by how the teacher actually presents these mathematical ideas, representations
and symbols. The portrayal of mathematics is a manifestation of the interpreted
curriculum.
As noted in section 6.2.2, “the portrayal”of
mathematics is highly inferential but these inferences are based on categories
of observed teacher behaviour in the classroom (Bishop & Goffree, 1986).
The observations of the teachers revealed how mathematics was actually portrayed
in the classroom by the PNG teachers (see Tables 6.11, 6.12 and 6.13 and the
summary in section 6.2.2). There were differences observed between the classroom
practices of the CMO and the SMO / INT teachers. The SMO and INT teachers”portrayal
of mathematics was similar to the “typical”mathematics classes
in the “lesson frame”(Bishop & Goffree, 1986). For example,
the SMO and INT teachers portrayed mathematical knowledge as consisting of
unquestionable facts and rules, presented formal explanation of rules, portrayed
methods of solution as not negotiable (stuck to formal methods of solution);
teachers and text books are the predominant source of information and the
students”outofschool knowledge was not taken into account. The impression
given is that mathematics is so well organised and defined that there is no
room for mistakes.
The CMO teacher’s portrayal of mathematics differed
from the SMO/ INT group. For example, in the activities, the CMO teacher provided
opportunities for the pupils to come up with their own solutions or participate
in finding solutions. In the explanations, the CMO teacher encouraged pupils
to give own ideas and built on the answers and asked questions of the type,
why do you do that ? The CMO teacher also presented the methods of solution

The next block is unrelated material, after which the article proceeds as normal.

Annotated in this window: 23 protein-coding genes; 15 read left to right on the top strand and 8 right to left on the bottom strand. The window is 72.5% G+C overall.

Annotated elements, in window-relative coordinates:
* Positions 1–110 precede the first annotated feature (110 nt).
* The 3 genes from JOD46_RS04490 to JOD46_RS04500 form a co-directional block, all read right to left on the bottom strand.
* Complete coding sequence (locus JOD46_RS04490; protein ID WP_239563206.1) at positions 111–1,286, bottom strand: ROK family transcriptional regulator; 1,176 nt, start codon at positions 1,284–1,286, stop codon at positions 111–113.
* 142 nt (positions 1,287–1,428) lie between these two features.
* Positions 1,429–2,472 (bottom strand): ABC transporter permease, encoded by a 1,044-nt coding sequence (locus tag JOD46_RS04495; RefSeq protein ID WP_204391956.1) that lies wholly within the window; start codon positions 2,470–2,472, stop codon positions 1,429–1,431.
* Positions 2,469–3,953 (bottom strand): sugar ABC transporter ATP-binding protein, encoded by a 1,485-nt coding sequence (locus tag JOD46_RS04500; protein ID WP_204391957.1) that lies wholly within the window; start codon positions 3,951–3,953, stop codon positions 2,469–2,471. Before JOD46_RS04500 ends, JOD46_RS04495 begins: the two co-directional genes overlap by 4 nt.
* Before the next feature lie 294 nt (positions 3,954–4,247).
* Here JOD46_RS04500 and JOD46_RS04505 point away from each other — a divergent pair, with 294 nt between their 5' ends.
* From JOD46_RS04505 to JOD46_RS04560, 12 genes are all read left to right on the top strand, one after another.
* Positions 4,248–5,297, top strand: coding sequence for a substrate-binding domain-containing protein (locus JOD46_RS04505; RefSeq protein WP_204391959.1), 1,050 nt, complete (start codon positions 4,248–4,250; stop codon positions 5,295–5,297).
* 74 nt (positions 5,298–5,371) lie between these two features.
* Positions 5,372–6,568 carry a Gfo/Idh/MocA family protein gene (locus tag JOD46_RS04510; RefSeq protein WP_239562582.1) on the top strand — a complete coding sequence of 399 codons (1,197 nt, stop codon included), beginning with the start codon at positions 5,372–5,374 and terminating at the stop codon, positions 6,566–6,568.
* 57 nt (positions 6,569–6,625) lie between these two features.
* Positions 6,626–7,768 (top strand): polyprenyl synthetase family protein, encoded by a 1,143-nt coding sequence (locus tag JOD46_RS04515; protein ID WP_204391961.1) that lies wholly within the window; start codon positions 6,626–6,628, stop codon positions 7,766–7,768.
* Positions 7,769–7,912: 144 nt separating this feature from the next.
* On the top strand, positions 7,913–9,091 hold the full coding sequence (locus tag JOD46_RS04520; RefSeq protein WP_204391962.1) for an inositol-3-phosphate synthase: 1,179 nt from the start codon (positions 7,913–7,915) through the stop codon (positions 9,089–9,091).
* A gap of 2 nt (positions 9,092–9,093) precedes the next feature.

as negotiable, presenting mathematical facts, rules, formulas through the
process of inquiry. The Portrayed mathematics consisted of facts or rules
which were questionable, the methods / approaches in classroom suggested the
same. The CM teacher was able to portray mathematics as described above because
of his beliefs about culture and mathematics.
The idea of the teacher “portraying”a
particular view about the nature of mathematics in classroom practice was
noted in chapter two. For example, Cooney’s (1987) analysis of the nature
of mathematics portrayed in the classroom used Goffree’s (1985) work
and concluded that school mathematics is portrayed in a way which promotes
the formal and external view (what is referred to here as the SMO view) of
mathematics. These studies were also referred to by Dossey (1992) in his analysis
of the role and influence of the nature of mathematics. Brown (1985) noted
student reaction as a factor that influences teacher portrayal of the nature
of mathematics in class. The study by Goffree (1985) concludes that even text
books “portray”external views about the nature of mathematics.
It is suggested here that teachers portray mathematics in their classroom
practice. A SMO curriculum may encourage teachers to portray an external view
of mathematics but as seen in the case of the CMO teacher, he was still able
to portray the alternative view (internal or CM oriented) even though the
curriculum was SM oriented. That is why it is further suggested that it is
the teachers beliefs about the nature of mathematics that determines how mathematics
is portrayed in the classroom. See section 6.2.3 where teacher beliefs about